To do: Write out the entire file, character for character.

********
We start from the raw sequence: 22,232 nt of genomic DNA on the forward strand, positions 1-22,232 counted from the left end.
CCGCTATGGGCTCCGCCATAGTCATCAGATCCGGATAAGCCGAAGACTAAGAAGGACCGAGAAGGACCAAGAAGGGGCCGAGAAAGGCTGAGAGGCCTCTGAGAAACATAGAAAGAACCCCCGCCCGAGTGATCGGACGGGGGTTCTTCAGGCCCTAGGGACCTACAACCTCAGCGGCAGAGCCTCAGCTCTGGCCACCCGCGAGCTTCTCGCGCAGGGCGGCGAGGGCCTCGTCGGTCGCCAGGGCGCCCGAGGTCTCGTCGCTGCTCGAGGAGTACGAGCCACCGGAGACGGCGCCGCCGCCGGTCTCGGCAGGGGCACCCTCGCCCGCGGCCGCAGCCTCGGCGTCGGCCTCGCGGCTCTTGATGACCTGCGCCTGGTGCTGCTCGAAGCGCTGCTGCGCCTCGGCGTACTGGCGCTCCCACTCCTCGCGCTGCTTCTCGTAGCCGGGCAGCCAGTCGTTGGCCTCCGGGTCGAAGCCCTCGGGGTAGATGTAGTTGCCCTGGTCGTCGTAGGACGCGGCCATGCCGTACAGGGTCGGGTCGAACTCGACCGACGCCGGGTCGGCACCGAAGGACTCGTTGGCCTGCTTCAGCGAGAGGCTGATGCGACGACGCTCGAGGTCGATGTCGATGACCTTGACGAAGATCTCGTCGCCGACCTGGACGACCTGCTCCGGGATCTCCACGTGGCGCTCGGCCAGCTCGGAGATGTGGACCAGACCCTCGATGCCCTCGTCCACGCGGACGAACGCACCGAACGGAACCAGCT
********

We start from the raw sequence: 22,232 nt of genomic DNA on the forward strand, positions 1-22,232 counted from the left end.
CCGCTATGGGCTCCGCCATAGTCATCAGATCCGGATAAGCCGAAGACTAAGAAGGACCGAGAAGGACCAAGAAGGGGCCGAGAAAGGCTGAGAGGCCTCTGAGAAACATAGAAAGAACCCCCGCCCGAGTGATCGGACGGGGGTTCTTCAGGCCCTAGGGACCTACAACCTCAGCGGCAGAGCCTCAGCTCTGGCCACCCGCGAGCTTCTCGCGCAGGGCGGCGAGGGCCTCGTCGGTCGCCAGGGCGCCCGAGGTCTCGTCGCTGCTCGAGGAGTACGAGCCACCGGAGACGGCGCCGCCGCCGGTCTCGGCAGGGGCACCCTCGCCCGCGGCCGCAGCCTCGGCGTCGGCCTCGCGGCTCTTGATGACCTGCGCCTGGTGCTGCTCGAAGCGCTGCTGCGCCTCGGCGTACTGGCGCTCCCACTCCTCGCGCTGCTTCTCGTAGCCGGGCAGCCAGTCGTTGGCCTCCGGGTCGAAGCCCTCGGGGTAGATGTAGTTGCCCTGGTCGTCGTAGGACGCGGCCATGCCGTACAGGGTCGGGTCGAACTCGACCGACGCCGGGTCGGCACCGAAGGACTCGTTGGCCTGCTTCAGCGAGAGGCTGATGCGACGACGCTCGAGGTCGATGTCGATGACCTTGACGAAGATCTCGTCGCCGACCTGGACGACCTGCTCCGGGATCTCCACGTGGCGCTCGGCCAGCTCGGAGATGTGGACCAGACCCTCGATGCCCTCGTCCACGCGGACGAACGCACCGAACGGAACCAGCT